Newspaper article The Christian Science Monitor

A Roiling Debate over Size of US Sub Fleet ; Push for More Submarines Raises Questions about Cost - and the Military's Role in a Post-Cold-War Era

Newspaper article The Christian Science Monitor

A Roiling Debate over Size of US Sub Fleet ; Push for More Submarines Raises Questions about Cost - and the Military's Role in a Post-Cold-War Era

Article excerpt

Few weapons better illustrate the challenges now facing the US military than the Navy's attack submarines.

Stealthy, heavily armed, and expensive, they once patrolled the seas searching for Soviet ballistic-missile launchers, ready to strike in the event of a nuclear showdown.

Today, 100 years after the Navy purchased its first underwater craft, submarines face a reversal of fortune: They are the hunted.

Indeed, arguments to shrink the size of the America's submarine force are intensifying, even as the Joint Chiefs of Staff advance a proposal to expand it.

The disagreement is rooted in a larger debate about the role of the US military in the post-cold-war world. Supporters say the subs' intelligence-gathering capability is particularly well-suited to today's challenge of keeping tabs on so-called rogue states. Detractors, however, say that there are better - and less expensive - ways to accomplish that objective.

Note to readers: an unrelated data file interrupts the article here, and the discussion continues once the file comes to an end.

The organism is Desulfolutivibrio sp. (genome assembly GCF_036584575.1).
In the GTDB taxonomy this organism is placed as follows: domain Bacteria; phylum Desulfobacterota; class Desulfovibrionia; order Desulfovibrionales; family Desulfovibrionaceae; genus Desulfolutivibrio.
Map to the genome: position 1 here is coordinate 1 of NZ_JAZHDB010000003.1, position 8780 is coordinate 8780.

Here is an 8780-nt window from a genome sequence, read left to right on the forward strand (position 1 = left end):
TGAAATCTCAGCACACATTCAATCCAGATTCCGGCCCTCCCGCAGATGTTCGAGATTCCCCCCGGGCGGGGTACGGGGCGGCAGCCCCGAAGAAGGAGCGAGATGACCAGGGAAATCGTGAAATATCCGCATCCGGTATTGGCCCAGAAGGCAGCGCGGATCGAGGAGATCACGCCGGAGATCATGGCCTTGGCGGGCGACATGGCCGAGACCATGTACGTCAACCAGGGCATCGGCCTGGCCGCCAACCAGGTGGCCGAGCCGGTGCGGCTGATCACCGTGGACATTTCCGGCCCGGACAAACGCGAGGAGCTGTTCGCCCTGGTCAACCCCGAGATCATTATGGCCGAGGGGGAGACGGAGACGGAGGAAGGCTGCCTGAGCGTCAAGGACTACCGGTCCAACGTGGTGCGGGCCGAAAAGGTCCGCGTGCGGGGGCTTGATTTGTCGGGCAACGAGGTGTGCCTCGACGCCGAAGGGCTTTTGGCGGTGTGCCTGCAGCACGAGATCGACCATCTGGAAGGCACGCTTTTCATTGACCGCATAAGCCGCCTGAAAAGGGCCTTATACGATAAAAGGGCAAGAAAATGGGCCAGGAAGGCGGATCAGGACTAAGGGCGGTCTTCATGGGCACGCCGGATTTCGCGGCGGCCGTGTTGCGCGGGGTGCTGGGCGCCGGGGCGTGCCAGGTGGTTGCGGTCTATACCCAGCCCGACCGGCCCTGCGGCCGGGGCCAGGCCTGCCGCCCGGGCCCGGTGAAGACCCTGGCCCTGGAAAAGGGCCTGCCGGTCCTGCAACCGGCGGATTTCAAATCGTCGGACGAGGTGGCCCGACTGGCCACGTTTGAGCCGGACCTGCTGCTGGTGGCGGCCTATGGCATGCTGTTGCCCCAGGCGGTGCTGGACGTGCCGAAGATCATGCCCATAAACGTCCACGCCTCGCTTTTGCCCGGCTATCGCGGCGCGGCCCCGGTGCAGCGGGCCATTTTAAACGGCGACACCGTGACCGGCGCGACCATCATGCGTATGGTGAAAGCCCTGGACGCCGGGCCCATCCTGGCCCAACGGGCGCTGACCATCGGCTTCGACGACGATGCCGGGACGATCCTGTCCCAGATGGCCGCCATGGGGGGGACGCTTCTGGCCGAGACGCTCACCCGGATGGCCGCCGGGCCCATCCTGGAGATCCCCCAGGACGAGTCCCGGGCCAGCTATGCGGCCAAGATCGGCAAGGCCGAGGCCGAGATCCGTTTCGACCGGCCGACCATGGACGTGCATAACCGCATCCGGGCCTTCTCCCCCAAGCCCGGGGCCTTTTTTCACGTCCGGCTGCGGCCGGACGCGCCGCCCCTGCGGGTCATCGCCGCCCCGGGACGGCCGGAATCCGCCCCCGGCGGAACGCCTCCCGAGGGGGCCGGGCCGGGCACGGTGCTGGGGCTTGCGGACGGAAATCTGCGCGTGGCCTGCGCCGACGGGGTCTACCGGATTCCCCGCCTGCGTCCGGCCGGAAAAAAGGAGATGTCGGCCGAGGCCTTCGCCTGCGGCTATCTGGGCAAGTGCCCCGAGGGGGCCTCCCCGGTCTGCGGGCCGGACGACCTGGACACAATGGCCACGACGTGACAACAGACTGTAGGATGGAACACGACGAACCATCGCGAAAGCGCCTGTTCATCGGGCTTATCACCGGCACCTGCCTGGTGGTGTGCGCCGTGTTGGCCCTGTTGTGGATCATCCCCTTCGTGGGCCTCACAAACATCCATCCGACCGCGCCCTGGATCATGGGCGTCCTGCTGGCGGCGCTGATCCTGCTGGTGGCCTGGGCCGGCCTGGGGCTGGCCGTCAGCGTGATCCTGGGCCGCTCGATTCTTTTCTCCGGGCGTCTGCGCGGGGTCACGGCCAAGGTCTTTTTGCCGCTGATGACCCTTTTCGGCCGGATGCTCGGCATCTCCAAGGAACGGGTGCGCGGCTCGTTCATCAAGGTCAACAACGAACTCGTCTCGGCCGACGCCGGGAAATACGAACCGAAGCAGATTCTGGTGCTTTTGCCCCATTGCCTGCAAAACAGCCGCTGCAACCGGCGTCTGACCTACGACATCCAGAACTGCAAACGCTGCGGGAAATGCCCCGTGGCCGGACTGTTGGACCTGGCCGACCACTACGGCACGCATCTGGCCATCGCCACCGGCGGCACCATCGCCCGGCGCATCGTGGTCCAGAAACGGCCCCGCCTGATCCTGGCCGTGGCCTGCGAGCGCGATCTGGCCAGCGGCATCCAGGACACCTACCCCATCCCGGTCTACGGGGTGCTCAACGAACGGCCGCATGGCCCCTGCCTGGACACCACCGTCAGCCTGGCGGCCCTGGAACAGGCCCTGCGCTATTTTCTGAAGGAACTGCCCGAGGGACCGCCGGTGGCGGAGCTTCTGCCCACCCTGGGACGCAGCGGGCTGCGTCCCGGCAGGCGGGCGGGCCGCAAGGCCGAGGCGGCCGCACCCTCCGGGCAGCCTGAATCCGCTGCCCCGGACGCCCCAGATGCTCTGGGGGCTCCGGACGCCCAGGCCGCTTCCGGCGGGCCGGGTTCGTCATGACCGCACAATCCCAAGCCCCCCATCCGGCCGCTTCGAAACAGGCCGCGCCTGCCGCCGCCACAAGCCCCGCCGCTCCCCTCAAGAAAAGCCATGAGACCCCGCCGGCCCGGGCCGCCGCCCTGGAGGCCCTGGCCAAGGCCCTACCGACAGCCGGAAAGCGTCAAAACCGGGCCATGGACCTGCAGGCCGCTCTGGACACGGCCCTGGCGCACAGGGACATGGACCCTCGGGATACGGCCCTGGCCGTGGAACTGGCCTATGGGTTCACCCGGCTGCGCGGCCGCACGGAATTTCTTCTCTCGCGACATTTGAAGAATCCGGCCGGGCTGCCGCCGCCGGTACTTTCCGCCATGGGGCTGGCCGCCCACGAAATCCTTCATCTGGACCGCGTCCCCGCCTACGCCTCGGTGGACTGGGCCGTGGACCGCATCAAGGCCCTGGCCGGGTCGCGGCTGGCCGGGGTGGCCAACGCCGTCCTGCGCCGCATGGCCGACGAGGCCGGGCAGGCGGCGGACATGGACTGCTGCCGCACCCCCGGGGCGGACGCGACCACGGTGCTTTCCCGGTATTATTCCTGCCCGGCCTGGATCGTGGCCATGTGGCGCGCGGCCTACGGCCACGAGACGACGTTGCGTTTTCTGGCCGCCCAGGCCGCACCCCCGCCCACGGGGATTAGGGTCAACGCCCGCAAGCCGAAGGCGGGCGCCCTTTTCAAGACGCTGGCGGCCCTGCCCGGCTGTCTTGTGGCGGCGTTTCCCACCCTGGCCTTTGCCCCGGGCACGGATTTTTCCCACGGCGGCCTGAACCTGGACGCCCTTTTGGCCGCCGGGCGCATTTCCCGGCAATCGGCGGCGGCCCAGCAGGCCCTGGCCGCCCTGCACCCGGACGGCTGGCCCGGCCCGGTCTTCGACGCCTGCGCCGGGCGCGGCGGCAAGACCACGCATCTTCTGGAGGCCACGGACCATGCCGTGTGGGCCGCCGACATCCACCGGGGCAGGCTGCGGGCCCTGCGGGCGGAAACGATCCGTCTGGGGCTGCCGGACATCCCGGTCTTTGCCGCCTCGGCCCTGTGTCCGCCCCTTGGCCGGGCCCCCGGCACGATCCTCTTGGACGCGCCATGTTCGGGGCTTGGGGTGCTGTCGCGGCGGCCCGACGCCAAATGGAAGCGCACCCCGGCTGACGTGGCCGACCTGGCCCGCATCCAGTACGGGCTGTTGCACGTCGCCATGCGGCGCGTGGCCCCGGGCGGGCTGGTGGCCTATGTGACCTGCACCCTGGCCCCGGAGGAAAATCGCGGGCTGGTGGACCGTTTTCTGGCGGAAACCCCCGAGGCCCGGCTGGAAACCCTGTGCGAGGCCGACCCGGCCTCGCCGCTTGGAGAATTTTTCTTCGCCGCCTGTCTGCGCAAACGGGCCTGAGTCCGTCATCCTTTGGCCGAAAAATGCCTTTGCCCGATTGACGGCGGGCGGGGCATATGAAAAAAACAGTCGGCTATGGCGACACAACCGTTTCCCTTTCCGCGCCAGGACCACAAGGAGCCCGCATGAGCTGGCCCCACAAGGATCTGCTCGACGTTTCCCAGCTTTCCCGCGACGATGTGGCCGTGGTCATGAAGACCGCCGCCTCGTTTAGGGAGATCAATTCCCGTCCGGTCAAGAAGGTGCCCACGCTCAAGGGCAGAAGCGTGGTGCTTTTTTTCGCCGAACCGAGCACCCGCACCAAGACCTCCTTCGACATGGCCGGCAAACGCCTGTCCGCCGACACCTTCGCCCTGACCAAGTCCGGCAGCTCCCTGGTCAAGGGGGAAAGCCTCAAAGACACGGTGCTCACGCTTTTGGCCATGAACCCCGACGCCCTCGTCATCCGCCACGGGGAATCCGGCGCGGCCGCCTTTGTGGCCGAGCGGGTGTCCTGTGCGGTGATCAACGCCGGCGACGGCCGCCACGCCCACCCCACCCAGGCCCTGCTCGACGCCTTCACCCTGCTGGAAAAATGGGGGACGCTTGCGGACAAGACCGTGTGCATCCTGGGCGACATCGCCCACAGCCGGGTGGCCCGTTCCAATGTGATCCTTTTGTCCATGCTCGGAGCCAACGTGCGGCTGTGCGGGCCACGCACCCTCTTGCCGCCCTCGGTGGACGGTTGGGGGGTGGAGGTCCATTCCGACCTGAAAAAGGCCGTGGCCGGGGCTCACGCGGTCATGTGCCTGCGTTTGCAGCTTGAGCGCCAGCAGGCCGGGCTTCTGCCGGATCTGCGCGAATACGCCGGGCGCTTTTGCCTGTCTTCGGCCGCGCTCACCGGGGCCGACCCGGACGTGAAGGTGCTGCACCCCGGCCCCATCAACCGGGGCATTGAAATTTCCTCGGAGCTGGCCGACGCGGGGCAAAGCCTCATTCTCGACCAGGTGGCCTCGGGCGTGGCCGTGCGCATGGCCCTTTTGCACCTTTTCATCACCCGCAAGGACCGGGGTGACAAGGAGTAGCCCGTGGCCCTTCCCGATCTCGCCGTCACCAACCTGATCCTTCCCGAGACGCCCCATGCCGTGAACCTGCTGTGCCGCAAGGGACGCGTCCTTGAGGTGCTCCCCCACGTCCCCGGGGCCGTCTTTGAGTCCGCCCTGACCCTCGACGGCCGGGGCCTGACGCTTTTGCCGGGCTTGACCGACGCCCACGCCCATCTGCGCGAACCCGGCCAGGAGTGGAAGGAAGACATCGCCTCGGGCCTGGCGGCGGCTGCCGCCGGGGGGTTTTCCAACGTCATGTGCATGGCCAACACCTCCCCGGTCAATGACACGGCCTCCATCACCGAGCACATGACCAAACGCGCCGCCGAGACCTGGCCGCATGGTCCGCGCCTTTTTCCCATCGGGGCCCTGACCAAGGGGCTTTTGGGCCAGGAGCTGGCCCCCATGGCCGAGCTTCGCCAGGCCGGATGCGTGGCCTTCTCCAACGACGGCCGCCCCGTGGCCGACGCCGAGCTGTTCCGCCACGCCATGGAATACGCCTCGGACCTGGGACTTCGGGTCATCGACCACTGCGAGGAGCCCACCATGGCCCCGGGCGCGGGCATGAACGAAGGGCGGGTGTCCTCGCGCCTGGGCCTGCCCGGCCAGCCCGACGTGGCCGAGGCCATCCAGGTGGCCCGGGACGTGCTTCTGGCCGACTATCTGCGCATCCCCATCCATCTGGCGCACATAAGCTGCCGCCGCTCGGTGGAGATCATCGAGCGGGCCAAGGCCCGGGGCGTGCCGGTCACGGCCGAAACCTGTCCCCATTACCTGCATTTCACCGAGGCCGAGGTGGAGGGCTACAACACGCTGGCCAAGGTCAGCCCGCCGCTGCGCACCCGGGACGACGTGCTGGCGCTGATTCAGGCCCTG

Compared with other projects, such as a national missile defense and new lines of stealthy aircraft, submarines hardly seem to be a priority in 21st-century warfare. Russia's fleet has eroded, and, as a result, the role of the US attack submarine has diminished. Today, their responsibilities are primarily intelligence gathering, fleet support, and even monitoring the earth's polar ice caps.

Then, there's the money problem, something shared by the entire Department of Defense. While a report by the Joint Chiefs recently recommended a hefty increase in production of attack submarines, a large fleet could break the Navy's budget.

"The force goals that the [Pentagon] is talking about are going to be very expensive," says Eric Labs, a Navy budget expert at the nonpartisan Congressional Budget Office. Paying for a larger fleet "will take a dramatic change in the budget picture."

At issue is how many attack submarines the Navy needs. The current number, 56, is down from 93 a decade ago. The Joint Chiefs of Staff report, however, recommends that the Navy have 68 by 2015, and as many as 76 by 2025.

Advocates of cutting the force, on the other hand, argue that 25 submarines could do the job - and fit projected defense budgets. New subs cost close to $2 billion each, and bringing the fleet up to 68 would require a spending increase of about $15 billion. Yet, while the overall defense budget has been cut about 44 percent since the end of the cold war, the submarine budget has gone down less, by 40 percent.

"Many of these decisions [that the US needs more attack submarines] are based on congressional and Pentagon politics, rather than what we actually need," says Ivan Eland, a defense specialist at the Cato Institute here, who favors a smaller fleet.

Those who back the idea of a larger fleet say submarines are suited to both old and new dangers. They say the threat against the US remains high, with Russia unstable, China on the rise, and so- called rogue nations like North Korea, Iran, and Iraq getting easier access to new technology and weapons of mass destruction. …

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